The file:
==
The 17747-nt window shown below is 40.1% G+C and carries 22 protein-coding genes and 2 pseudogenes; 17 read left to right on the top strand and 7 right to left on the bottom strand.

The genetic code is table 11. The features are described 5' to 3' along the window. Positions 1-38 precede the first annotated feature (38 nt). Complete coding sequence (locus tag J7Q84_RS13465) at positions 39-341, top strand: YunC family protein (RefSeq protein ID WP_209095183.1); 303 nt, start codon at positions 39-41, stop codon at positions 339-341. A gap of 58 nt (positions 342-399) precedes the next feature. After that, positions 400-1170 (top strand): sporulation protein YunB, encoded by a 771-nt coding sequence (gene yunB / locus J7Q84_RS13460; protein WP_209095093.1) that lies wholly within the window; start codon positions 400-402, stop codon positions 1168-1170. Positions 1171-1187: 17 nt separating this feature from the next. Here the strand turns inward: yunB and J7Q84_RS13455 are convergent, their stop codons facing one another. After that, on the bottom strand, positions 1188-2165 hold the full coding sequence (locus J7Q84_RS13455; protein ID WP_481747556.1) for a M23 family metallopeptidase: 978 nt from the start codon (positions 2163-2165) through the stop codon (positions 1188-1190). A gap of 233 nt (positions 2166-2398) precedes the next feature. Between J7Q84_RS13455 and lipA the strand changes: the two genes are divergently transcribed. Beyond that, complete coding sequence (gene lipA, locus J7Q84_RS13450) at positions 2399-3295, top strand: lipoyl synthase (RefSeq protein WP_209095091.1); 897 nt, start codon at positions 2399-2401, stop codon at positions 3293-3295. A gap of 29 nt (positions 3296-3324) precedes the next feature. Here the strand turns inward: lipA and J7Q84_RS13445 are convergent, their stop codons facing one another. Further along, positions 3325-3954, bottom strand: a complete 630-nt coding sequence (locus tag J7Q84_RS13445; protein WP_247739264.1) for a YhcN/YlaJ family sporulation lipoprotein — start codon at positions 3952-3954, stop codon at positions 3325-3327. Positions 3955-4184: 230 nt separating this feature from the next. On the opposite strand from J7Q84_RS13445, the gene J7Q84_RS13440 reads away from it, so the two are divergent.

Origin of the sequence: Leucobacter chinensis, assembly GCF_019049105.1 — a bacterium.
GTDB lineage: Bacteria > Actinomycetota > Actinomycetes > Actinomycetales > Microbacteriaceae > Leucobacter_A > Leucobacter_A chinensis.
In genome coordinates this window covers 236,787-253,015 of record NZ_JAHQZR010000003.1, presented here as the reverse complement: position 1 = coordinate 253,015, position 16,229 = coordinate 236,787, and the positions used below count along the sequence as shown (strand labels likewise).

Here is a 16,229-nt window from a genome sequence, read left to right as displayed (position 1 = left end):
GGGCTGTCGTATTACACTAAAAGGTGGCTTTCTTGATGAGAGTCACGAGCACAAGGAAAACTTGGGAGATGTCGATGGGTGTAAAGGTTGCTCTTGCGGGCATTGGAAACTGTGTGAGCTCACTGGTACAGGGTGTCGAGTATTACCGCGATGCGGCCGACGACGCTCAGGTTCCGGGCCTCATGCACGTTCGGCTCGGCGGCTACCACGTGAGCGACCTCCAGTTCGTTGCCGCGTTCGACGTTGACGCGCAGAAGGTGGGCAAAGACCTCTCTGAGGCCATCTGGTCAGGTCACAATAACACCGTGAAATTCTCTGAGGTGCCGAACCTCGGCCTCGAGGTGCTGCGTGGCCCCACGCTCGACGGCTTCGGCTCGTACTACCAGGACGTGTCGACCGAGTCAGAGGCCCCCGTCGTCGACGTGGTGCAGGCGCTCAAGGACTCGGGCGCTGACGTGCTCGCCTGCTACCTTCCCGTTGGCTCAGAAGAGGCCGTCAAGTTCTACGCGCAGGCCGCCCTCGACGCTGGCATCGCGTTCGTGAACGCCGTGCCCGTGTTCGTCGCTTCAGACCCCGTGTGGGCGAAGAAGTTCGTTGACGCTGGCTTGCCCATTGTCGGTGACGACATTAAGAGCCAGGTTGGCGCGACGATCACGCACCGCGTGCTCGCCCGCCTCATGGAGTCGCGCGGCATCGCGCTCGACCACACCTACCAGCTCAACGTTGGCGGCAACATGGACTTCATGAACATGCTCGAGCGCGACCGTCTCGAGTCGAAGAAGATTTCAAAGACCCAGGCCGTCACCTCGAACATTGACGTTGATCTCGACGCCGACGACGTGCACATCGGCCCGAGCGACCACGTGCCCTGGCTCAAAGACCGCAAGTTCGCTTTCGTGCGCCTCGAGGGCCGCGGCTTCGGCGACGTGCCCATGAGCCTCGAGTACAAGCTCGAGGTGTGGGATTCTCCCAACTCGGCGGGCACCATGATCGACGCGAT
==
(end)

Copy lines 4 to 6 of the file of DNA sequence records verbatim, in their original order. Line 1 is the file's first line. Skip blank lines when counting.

GTDB lineage: Bacteria > Actinomycetota > Actinomycetes > Actinomycetales > Microbacteriaceae > Leucobacter_A > Leucobacter_A chinensis.
In genome coordinates this window covers 236,787-253,015 of record NZ_JAHQZR010000003.1, presented here as the reverse complement: position 1 = coordinate 253,015, position 16,229 = coordinate 236,787, and the positions used below count along the sequence as shown (strand labels likewise).

Here is a 16,229-nt window from a genome sequence, read left to right as displayed (position 1 = left end):